Isaac Watts was born in July of 1674 in Southampton, England. His father, Isaac, was imprisoned at the time of his birth for his being a deacon of a dissenting church. Because of their non-conformity Watts was never able to attend the prolific Oxford or Cambridge but instead attended the Dissenting Academy of Stoke Newington.
After his education Watts took up a pastorate of a large independent chapel in London. John Owen had previously ministered in the church Watts now pastored. During this season of his life his intense study and dedication to the pastorate led him to have frequent attacks of illness. Within his first couple years Watts had to have a co-pastor (Samuel Price) assist him in his duties. Though often ill—and often having misgivings about taking a salary—Isaac Watts’ congregation refused to break their connection.
Watts finally succumbed to illness in 1748 dying in Stoke Newington at the house of the beloved Sir Thomas Abney family.
Why You Should Know Him:
Even if you do not know Watts you have more than likely read some of his hymns. He was one of the most popular writers of his day for his hymns. But he also was very popular for his catechism and his Scripture History—these were standard works for years. Even his books on philosophy were often used as textbooks. Watts, however, is most known today for his hymn writing.
Watts broke the mold of the day by introducing new poetry and new songs and hymns of spiritual worship. Previously churches would only sing hymns or other poetry found in the Scriptures. Watts’ use of extra-biblical poetry opened up the door for the hymns and songs we now sing in our churches.
Some of Watts’ more famous hymns include:
When I Survey the Wondrous Cross
Alas! And Did My Savior Bleed
Joy to the world
This is the Day the Lord Has Made
These are only four of over 500 hymns that Watts composed. You can read all of these hymns here. Watts’ poetry and hymn writing is very rich, God-centered, drenched in the gospel, and Christ-focused. It is worth noting that John Newton was very much influenced by the hymns of Watts. His mother would sing them to a young Newton and many believe that these seeds of truth were instrumental in Newton’s later conversion. Certainly, it influenced Newton’s own hymn writing.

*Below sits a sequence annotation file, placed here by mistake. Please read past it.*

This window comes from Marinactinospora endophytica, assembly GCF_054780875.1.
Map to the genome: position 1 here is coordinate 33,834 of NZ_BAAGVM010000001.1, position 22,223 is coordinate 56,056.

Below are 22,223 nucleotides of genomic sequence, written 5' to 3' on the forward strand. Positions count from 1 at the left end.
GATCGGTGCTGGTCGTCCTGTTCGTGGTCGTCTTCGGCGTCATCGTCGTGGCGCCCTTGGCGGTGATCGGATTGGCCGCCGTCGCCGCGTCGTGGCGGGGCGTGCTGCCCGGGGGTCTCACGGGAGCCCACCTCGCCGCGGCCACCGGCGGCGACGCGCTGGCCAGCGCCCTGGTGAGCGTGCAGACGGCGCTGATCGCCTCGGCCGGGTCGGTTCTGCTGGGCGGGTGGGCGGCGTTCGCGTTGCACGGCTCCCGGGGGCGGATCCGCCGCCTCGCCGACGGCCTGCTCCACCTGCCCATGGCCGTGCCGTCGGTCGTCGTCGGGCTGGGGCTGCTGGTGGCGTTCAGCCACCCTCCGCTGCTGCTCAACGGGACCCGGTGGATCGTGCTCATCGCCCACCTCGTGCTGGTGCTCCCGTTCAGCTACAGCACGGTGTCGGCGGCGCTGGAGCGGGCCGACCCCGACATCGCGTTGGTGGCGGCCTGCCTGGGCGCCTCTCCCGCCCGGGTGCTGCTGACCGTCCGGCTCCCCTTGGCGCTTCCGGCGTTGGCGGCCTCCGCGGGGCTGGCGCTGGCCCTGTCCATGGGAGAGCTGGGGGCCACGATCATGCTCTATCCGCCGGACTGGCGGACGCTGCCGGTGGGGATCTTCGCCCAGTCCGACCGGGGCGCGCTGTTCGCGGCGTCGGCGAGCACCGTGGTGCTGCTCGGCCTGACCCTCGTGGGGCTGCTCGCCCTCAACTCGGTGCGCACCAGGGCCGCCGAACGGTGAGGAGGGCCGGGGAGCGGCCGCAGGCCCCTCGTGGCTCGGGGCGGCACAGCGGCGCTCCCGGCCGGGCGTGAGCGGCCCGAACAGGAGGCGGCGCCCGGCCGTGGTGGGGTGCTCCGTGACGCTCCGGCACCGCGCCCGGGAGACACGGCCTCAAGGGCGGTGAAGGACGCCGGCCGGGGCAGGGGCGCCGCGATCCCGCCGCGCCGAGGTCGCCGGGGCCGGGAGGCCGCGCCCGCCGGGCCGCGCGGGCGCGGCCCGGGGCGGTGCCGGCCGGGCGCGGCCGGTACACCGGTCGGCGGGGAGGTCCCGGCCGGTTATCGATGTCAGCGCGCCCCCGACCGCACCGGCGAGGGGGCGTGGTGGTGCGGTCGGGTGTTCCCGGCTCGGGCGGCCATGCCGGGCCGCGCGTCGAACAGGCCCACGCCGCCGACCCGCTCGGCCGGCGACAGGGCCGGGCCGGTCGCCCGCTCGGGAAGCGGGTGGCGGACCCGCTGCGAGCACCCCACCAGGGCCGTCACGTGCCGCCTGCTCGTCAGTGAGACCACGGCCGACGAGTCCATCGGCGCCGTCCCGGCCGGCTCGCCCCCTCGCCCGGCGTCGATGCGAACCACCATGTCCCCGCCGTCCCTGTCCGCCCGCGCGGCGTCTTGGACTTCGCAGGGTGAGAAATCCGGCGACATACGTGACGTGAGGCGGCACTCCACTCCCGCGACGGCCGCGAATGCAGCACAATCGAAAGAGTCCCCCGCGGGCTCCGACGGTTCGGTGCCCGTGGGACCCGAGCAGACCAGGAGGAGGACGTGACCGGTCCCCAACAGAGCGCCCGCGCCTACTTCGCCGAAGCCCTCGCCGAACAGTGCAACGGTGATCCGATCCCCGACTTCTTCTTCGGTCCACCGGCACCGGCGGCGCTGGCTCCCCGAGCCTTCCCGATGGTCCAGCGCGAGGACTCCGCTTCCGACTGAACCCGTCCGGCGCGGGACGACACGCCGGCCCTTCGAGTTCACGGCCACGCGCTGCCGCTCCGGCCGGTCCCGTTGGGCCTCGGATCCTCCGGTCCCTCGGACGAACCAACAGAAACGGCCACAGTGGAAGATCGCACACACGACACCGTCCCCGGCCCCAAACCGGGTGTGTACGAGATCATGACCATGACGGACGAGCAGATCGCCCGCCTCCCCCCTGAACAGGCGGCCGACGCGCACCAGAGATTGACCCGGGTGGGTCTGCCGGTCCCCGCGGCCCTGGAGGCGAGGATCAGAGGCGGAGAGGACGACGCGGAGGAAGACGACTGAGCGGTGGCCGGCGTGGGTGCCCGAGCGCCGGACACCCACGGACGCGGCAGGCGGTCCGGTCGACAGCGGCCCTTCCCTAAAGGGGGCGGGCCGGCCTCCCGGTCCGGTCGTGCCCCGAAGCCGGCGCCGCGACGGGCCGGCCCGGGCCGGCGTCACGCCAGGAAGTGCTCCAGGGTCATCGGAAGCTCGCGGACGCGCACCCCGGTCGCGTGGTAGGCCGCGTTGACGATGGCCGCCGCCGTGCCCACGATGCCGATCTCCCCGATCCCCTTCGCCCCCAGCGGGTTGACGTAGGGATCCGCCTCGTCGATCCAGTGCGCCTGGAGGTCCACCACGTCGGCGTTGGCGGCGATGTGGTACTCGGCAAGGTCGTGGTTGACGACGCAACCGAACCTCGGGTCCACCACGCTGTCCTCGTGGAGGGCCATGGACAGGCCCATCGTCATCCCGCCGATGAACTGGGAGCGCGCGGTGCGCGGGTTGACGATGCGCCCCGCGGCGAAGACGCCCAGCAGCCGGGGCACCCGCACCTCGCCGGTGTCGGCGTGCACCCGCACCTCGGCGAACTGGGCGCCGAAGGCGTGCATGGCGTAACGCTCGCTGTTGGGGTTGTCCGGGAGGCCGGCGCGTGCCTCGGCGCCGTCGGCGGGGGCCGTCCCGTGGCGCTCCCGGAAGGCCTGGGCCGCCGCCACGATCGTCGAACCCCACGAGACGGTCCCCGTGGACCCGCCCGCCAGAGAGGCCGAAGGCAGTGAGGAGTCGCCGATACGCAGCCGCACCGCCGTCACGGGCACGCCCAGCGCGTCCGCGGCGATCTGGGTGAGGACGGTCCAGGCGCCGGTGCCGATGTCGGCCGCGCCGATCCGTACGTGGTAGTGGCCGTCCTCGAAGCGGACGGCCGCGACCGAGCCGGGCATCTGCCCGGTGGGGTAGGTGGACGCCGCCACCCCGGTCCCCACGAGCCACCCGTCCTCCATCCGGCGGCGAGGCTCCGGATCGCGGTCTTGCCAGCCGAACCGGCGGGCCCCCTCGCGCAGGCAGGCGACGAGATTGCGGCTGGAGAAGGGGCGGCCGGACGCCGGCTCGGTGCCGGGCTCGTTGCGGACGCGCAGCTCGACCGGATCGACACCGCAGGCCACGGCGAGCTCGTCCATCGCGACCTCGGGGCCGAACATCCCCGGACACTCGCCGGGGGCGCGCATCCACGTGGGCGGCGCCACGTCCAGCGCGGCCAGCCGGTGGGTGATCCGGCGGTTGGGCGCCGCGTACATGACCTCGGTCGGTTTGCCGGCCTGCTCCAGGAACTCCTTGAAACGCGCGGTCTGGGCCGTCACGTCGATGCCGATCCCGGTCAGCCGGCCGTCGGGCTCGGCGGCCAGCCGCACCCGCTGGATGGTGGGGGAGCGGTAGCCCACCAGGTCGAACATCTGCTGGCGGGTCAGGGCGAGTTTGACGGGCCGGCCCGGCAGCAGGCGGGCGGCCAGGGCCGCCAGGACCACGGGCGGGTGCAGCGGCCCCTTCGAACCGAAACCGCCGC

I gave you this last week but it fits here as well. This is classic Watts:
Hast thou not seen, impatient boy!
Hast thou not read the solemn truth,
That gray experience writes for giddy youth
On every mortal joy?
Pleasure must be dash’d with pain:
And yet with heedless haste,
The thirsty boy repeats the taste,
Nor hearkens to despair, but tries the bowl again.
The rills of pleasure never run sincere,
(Earth has no unpolluted spring)
From the curs’d soil some dangerous taint they bear;
So roses grow on thorns, and honey wears a sting
In vain we seek a Heaven below the sky;
The world has false, but flattering, charms;
Its distant joys show big in our esteem,
But lessen still as they draw near the eye;
In our embrace the visions die,
And when we grasp the airy forms
We lose the pleasing dream.
Earth with her scenes of gay delight,
Is but a landscape rudely drawn,
With glaring colors, and false light;
Distance commends it to the sight,
For fools gaze upon;
But bring the nauseous daubing night
Course and confus’d the hideous figures lie,
Dissolve the pleasure, and offend the eye.
Look up, my soul, pant toward th’ eternal hills;
Those Heavens are fairer than they seem;
There pleasures all sincere glide on in crystal rills,
There not a dreg of guilt defiles,
Nor grief disturbs the stream.
That Cannan knows no noxious thing,
No cursed soil, no tainted spring,
Nor roses grow on throns, nor honey wears a sting.
(Isaac Watts, Earth and Heaven)
A search for Isaac Watts on Google Books will give you a few very helpful books for free. Some by Watts and a few biographies from others.
Watts was more than just a hymn writer he was also a physician of the soul. Check out his counsel to those going through spiritual ups and downs.